Privtising nature: government support for public and private protected areas

Prof. Jamie Kirkpatrick1, Ms Julie Fielder1, Associate Professor Aidan Davison1

1University Of Tasmania


The recent upsurge in the area of private reserves in Australia has been hypothesised to be a plot by neoliberal governments to privatise the conservation estate and relieve them of some of the obstacles to economic development that have beset national parks. We test this hypothesis by determining whether there has been a tendency for governments to divert expenditure on protected areas away from public to private reserves. Despite appallingly bad data resulting from incessant re-organisations of nature conservation agencies, we conclude that an increasing proportion of public funds went to support private reserves until recently, when nature conservation has been of such bad odor among conservative governments that money spent on public parks has been diverted to support private tourism enterprises and non-Indigenous private protected areas have been thrown to the charity wolves.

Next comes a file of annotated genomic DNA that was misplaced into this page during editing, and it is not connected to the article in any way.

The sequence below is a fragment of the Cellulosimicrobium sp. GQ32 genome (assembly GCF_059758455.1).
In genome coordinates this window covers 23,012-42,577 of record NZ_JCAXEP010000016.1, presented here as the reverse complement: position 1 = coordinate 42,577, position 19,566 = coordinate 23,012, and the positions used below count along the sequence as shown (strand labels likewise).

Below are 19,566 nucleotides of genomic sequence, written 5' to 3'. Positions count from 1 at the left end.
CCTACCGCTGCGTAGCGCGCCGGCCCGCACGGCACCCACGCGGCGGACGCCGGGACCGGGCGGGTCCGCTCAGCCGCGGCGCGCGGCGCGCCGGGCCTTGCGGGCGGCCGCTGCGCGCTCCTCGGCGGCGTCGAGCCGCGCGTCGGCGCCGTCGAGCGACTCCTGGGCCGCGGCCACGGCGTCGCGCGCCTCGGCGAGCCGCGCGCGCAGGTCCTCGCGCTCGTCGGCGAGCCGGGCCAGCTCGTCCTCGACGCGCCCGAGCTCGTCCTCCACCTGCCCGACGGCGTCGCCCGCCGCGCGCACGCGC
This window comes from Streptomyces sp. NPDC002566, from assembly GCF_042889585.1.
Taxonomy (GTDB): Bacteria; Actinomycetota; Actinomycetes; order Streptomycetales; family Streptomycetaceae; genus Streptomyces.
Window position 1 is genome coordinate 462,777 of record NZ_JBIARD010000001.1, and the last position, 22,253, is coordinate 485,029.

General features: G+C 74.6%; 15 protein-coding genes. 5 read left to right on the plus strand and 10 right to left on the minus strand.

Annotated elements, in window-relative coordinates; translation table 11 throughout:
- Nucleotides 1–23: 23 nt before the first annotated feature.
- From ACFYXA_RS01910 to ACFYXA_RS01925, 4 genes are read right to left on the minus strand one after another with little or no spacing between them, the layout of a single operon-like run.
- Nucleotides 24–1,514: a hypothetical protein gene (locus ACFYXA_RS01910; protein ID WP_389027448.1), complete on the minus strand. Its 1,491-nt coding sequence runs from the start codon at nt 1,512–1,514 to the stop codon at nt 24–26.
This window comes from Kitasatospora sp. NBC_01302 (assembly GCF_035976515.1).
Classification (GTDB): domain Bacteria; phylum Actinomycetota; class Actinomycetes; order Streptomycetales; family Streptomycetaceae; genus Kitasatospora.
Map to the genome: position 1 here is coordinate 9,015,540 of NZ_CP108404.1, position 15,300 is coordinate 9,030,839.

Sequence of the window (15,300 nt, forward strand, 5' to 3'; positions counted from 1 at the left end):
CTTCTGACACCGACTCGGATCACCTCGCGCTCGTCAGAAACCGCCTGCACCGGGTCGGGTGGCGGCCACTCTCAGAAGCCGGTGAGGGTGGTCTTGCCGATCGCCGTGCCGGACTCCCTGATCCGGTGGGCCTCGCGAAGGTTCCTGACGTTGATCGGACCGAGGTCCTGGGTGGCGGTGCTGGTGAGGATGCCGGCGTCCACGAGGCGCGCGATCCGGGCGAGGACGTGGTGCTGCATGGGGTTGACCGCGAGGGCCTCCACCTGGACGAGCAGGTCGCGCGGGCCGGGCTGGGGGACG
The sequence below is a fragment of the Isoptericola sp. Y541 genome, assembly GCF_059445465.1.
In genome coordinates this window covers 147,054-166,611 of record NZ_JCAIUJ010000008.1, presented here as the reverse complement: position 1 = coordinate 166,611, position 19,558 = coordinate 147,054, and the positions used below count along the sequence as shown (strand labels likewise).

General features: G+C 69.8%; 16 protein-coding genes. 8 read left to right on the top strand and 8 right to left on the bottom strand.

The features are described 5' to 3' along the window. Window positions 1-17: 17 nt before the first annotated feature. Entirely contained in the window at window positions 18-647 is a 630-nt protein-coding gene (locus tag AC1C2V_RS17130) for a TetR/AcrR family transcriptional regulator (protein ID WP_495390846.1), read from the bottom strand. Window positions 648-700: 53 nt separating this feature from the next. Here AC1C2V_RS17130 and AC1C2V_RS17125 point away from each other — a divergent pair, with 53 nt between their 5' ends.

Jamie Kirkpatrick and his many students  research matters relevant to the conservation of nature, mainly in Tasmania. He teaches undergraduate units with alliterative titles, like ‘Fire, Weeds and Ferals’. He is a member of the University of Tasmania Council and the National Parks and Wildlife Advisory Council. His most recent book is ‘Conservation Worrier’


The Institute of Australian Geographers (IAG) is the principal body representing geographers and promoting the study and application of geography in Australia. It was founded in 1958 and since then has promoted, supported and defended Australian geography.

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